Growing up my hobbies were football, basketball and swimming.
I watched a lot of anime cartoonssuch as Dragon ball Z, City hunter, saint seiya but also looney tunes Teenage Mutant Ninja Turtles and Tom and Jerry! In terms of video games, I think my favourite game was probably final fantasy 7.
My parents were concerned I playedtoo much video games. So they would tell me that I would grow square eyes if I wasn’t too careful, and then everything I would look at would be square shaped! I think I was scared for a few days. But then I thought about it and I realized
that with all the tv and video games I had watched already , if I hadn’t developed a severe form of square eyes already then it probably didn’t exist! So needless to say I got back tomy TV watching ways with a vengeance.
6. When did you know you wanted to be a writer? Where do you write? What can you see
from your desk?
It sounds cliché but I think one ofthe earliest realizations I had in my life was that I would be a writer. I
always loved storytelling, and inventing stories.
I have always been writing. Englishliterature was my favourite subject at school and though at different points in my life I had different ideas about what I wanted to do as a career, I always
knew that writing was what brought me the most joy and the most fulfillments and that I would eventually end up becoming an author.
The way I consumed content as wellwas a sign I might want to be a writer someday. Anytime I read a book or watched a cartoon, I would invent new storylines, or episodes in my head. I would imagine new characters that I would bring to life in my daydreams and imagine them evolving in the stories with the ‘real characters’. Sometimes I would change the appearances of characters in the novels or films ( or tv shows)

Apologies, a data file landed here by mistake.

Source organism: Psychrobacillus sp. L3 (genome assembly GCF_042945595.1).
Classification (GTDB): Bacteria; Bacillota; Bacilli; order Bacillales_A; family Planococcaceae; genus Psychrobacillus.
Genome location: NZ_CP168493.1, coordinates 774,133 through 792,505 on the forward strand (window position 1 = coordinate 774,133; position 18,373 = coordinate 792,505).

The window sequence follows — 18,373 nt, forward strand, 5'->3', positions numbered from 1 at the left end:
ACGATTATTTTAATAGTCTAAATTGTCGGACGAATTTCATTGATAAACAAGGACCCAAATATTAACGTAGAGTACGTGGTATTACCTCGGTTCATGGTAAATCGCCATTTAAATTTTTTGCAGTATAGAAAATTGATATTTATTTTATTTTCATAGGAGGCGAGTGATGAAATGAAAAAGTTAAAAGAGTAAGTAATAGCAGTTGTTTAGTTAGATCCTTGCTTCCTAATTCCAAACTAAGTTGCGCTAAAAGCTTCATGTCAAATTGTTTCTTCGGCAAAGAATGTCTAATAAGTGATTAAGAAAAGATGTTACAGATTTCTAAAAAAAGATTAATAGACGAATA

So for me watching tv shows or reading,or playing video games was never a passive activity. I was always analyzing the things I watched, deconstructing them, finding similarities, inventing new
characters or plots or exploring plotlines I liked and felt were not developed well in the story. I was always trying to peek under the bonnet and that told me that perhaps one day I would make a good writer.
Another moment which made merealize I would want to write was playing the video game Final Fantasy 7. It was such a complex and enthralling story,that I remember thinking that one day I wanted to be able to create an
expansive and immersive world, just like Final Fantasy 7.
I write from my bedroom most of thetime. In front of me is a blank white wall. I feel like nothing beats a great big blank white wall! It is a great material on which to project your ideas. I
try not to look outside my window from where I can see the garden. If I’m staring out the window it usually means that I’m procrastinating. My best ideas are when I’m daydreaming in front of a section of white wall or in complete darkness. That helps too.
7. Were there any people in your life who had an important influence on your writing?
I’d say my English teachers. The English teachers I had during my time inschool had an important influence my writing. Mr. Allen, Ms Fuchs and all the English teachers I whose names I can’t remember. They all introduced me to books that opened my world.